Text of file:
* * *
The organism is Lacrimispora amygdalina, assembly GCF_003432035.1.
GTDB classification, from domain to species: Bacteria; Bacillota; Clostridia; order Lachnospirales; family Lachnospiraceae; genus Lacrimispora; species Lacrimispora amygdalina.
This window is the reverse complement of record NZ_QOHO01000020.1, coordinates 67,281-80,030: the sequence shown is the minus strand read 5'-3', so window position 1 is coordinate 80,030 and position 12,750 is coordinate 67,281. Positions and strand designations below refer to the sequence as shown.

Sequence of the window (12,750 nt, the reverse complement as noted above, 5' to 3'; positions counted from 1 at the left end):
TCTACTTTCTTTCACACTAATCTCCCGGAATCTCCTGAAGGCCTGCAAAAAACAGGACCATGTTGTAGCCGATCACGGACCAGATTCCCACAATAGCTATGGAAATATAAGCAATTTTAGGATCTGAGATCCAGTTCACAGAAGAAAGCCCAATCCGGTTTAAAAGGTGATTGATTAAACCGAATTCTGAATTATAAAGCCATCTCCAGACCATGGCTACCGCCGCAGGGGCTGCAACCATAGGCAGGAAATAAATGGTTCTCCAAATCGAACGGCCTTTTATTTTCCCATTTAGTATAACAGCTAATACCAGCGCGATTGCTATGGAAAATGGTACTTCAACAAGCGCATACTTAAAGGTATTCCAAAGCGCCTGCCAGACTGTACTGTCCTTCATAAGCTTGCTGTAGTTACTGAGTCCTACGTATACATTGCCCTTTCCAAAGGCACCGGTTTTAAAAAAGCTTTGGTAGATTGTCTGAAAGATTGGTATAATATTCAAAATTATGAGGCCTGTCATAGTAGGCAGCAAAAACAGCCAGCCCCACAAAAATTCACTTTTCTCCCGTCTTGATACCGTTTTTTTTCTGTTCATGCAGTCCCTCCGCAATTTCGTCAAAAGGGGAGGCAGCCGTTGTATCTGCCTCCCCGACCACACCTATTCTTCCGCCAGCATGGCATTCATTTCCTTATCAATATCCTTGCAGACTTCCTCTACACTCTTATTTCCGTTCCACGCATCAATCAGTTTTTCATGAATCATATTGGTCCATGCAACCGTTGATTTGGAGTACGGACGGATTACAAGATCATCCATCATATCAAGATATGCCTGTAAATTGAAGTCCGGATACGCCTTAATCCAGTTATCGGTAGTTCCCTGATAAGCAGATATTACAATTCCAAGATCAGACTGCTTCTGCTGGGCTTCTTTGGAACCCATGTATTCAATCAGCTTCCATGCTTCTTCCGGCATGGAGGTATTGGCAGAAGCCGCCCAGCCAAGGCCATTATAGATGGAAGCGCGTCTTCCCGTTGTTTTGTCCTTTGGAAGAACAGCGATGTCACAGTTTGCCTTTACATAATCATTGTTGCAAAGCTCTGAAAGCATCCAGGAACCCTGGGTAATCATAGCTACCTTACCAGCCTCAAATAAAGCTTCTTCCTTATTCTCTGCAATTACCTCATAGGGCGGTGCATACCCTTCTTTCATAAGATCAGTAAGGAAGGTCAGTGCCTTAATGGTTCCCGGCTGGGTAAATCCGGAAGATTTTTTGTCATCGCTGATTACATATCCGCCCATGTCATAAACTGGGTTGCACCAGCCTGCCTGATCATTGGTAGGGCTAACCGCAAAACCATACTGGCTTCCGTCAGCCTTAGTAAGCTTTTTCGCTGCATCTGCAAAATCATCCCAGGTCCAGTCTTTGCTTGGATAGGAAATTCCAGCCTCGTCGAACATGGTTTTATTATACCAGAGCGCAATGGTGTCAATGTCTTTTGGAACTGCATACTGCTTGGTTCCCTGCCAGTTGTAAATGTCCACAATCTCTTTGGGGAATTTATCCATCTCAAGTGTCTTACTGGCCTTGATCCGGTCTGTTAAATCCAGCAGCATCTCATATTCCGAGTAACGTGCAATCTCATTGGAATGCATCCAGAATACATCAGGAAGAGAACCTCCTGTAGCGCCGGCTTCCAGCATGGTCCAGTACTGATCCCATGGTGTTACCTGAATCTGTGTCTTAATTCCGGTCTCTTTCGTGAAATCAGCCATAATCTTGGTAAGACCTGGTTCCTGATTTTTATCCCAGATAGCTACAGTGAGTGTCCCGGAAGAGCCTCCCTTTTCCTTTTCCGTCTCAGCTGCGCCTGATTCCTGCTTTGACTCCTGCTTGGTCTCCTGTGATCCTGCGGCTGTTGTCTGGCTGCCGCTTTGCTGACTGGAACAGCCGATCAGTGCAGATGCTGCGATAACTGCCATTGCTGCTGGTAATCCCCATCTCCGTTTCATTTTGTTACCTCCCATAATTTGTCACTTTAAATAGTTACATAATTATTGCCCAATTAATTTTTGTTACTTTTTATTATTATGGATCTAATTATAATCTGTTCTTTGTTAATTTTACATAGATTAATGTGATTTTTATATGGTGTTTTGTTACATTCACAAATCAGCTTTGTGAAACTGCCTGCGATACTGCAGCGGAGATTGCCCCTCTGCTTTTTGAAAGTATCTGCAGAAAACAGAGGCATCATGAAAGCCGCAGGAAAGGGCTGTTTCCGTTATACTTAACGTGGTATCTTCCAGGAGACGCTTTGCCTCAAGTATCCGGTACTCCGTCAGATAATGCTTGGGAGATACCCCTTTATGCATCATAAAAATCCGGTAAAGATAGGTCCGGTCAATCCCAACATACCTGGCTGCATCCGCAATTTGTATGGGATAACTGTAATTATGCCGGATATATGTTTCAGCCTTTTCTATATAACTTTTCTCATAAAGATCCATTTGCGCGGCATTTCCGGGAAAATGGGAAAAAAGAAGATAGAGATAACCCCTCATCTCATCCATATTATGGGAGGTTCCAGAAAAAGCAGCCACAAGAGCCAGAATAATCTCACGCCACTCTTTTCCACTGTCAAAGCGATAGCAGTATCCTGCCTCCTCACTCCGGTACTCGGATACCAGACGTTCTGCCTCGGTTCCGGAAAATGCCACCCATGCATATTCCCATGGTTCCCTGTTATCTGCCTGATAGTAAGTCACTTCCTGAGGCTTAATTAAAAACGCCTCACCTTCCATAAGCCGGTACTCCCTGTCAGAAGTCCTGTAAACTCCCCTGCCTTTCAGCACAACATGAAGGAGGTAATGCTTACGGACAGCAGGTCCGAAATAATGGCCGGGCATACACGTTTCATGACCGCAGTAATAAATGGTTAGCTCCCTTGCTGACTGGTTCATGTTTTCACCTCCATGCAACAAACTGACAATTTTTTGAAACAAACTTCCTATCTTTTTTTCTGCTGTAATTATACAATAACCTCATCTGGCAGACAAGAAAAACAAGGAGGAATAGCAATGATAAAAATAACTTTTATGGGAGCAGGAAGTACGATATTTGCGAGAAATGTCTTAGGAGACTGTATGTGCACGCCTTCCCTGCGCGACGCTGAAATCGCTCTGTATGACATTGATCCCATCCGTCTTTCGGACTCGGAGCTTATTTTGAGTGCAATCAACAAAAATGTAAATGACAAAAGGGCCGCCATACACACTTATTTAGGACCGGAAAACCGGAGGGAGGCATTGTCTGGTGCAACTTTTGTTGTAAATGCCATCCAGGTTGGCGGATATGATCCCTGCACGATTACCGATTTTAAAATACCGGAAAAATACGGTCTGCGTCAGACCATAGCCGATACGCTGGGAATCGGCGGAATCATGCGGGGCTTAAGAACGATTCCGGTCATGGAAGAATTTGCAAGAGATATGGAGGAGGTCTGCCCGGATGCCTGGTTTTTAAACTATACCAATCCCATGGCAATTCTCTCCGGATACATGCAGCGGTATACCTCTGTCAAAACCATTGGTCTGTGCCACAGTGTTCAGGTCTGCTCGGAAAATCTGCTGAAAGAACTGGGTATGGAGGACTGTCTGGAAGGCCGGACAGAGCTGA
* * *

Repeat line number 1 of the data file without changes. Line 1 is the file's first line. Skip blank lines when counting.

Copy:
The organism is Lacrimispora amygdalina, assembly GCF_003432035.1.